One of Huddersfield Town’s shining lights in an otherwise dismal 2018/19 Premier League campaign was Karlan Grant. The winger, who is also capable of playing up front, joined the Terriers from Charlton Athletic in January last year. He put in some good performances and managed to score four times for the Terriers, including a goal against Arsenal and a brace at West Ham United.
This campaign has followed a slightly similar theme. Although they’re not bottom of the league this term, the Yorkshire side has endured a season of struggle. They sit just three points above the relegation zone. However, they do have one of the division’s top performers in Grant. He’s the fourth top scorer in the league, despite playing most of his games out on the left side.
The 22-year-old’s goals have been vital in the Terriers’ gradual climb from 24th to 18th under Danny Cowley, who was appointed back in September. This scout report will provide a tactical analysis of his displays in a Town shirt this campaign.
Grant is naturally a striker, but he’s often been deployed as an inside forward off the left-hand side within Cowley’s tactics. He’s played 18 times on the left side, usually in a 4-2-3-1 system, but he’s also proven that he can operate as a wide forward in a 4-3-3. Grant has started 15 games as a striker as well. He’s netted six goals as a striker, and eight playing off the left. This shows his flexibility and ability to provide a similar goal threat from both roles, which makes him a bigger asset to Huddersfield’s team. Overall, he’s managed 0.44 goals per 90 minutes this season.
Grant’s heatmap shows that he spends a lot of time out on the left wing towards the touchline. This is because when the Terriers have possession, he’ll often try and stretch the full-back by dragging him out wide. He’ll do this even if the ball is on the opposite side, like in the example below.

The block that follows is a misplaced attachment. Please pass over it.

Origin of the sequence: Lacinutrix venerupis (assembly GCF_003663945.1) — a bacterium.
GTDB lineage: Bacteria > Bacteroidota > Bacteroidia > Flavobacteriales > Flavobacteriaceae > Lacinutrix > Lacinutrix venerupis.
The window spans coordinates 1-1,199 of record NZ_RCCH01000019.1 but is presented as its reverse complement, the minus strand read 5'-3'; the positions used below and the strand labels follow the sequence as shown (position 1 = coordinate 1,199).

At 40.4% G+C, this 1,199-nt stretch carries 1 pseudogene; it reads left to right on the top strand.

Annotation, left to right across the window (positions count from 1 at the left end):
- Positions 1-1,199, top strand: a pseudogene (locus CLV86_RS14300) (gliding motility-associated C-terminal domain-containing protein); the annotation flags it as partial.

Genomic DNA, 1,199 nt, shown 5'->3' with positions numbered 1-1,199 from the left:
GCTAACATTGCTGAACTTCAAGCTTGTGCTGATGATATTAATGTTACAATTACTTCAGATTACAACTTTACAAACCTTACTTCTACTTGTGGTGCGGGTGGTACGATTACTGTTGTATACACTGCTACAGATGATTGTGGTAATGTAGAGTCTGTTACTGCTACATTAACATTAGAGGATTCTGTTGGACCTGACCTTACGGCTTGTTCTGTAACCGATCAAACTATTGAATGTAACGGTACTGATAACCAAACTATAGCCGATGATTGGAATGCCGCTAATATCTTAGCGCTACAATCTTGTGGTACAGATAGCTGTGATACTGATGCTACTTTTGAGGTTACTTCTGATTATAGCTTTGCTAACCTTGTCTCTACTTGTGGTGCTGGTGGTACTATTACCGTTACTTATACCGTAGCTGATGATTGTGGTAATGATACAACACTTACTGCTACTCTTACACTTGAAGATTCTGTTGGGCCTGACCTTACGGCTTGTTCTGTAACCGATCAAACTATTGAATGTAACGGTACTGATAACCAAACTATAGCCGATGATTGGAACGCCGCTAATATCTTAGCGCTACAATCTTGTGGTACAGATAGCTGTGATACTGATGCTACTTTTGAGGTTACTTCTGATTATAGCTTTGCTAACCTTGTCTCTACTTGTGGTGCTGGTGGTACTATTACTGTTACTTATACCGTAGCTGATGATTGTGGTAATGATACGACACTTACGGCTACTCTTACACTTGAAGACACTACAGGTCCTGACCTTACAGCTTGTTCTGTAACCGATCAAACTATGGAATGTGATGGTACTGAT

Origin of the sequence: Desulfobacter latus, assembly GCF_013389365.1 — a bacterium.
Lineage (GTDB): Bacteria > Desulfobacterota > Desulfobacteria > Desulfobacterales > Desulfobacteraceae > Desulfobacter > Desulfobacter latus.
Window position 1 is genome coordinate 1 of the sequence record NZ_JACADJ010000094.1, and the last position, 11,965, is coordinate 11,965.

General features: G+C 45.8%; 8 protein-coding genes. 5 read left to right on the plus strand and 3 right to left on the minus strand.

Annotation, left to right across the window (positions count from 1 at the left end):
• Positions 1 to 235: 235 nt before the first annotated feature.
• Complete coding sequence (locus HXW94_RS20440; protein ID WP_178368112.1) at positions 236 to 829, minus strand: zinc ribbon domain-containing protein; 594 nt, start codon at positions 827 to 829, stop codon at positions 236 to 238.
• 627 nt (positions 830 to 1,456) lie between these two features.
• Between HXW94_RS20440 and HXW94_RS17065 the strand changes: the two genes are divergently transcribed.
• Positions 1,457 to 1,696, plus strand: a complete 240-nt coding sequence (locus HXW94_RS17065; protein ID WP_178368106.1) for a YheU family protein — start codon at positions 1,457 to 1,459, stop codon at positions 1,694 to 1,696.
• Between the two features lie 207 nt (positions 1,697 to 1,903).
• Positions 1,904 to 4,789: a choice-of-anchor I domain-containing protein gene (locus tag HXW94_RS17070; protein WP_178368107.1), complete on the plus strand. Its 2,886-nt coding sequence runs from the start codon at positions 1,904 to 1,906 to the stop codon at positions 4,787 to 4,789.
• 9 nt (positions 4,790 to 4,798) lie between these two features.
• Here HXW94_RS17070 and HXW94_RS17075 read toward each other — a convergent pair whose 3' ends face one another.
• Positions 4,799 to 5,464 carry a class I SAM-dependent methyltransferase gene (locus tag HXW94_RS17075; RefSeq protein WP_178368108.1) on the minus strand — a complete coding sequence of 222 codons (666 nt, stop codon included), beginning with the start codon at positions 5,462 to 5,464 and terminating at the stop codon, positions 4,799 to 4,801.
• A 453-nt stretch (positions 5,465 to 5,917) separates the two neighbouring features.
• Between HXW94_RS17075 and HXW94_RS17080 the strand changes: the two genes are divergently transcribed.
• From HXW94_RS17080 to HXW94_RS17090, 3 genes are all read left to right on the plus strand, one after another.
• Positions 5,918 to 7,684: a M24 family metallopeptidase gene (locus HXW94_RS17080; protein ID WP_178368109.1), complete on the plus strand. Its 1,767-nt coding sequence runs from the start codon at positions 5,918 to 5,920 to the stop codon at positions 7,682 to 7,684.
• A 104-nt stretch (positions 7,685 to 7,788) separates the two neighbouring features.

By taking up these positions, he forces the opposing full-back or wing-back to make a tough decision. If they follow Grant out wide, the team could lose its horizontal compactness. In that case, Huddersfield would be able to exploit the space he’s created in the centre by dragging his opponent out wide. However, if the full-back tucks in narrowly and Huddersfield decide to switch the play to Grant, he’ll have more space to run towards goal.
Grant’s heatmap also shows that he’s been very active in the inside left channel or half-space. This is because his job is to cut inside and provide a direct goal threat with his stronger right foot.
When Grant has possession on the left flank, his immediate objective is to try and get into the area by using his pace and dribbling ability to beat opposing full-backs. He likes to receive the ball in wide areas and face the full-back in a one versus one scenario.
In the image above, he retained his wide position when Huddersfield had the ball. This stretched the Hull City defence and created a gap between the right-sided centre back and right-back. When he received possession, getting the ball onto his right foot and having a shot at goal was the only thing on his mind.
He showed his dribbling ability by slightly dropping his left shoulder as if he was going to take the ball down the outside, before quickly moving it past the defender’s inside shoulder. Because of this, the Hull defender got his legs in a tangle and Grant knocked it past him. The back four was stretched as the former Charlton man retained his width, so he had space to get a shot off with his right foot. This went in via a deflection.
Another way Grant manages to beat his men in a one versus one is by slowing down and inviting them to dive in. If the defender tries to make a tackle, Grant simply takes the ball past them. A lot of his success in taking people on comes from waiting for the defender to make the move, before quickly shifting the ball past them and riding the challenge.
The location of Grant’s dribbles in the final third further backs up the point that he likes to cut inside. Most of his dangerous dribbles that lead to a goal or shot have come from the left half-space.
Movement and Finishing
We know Grant is good at creating opportunities for himself, but he’s also efficient and clinical in front of goal. He’s outperforming his expected goals, netting 16 times from an xG of 13.21. Despite taking a lot of shots, Grant doesn’t just blindly shoot for the sake of it when his teammates are in better positions. The fact that he averages 0.14 xG per shot backs that up. Out of all the shots he’s taken, 48.42% of them have been on target. That puts him sixth out of all wingers in the league, and 12th out of all strikers.
As you can see, Grant is excellent at finding the bottom right corner of the net. Once he’s cut inside onto his stronger right foot, he’s very capable of opening his body up and picking out the far corner.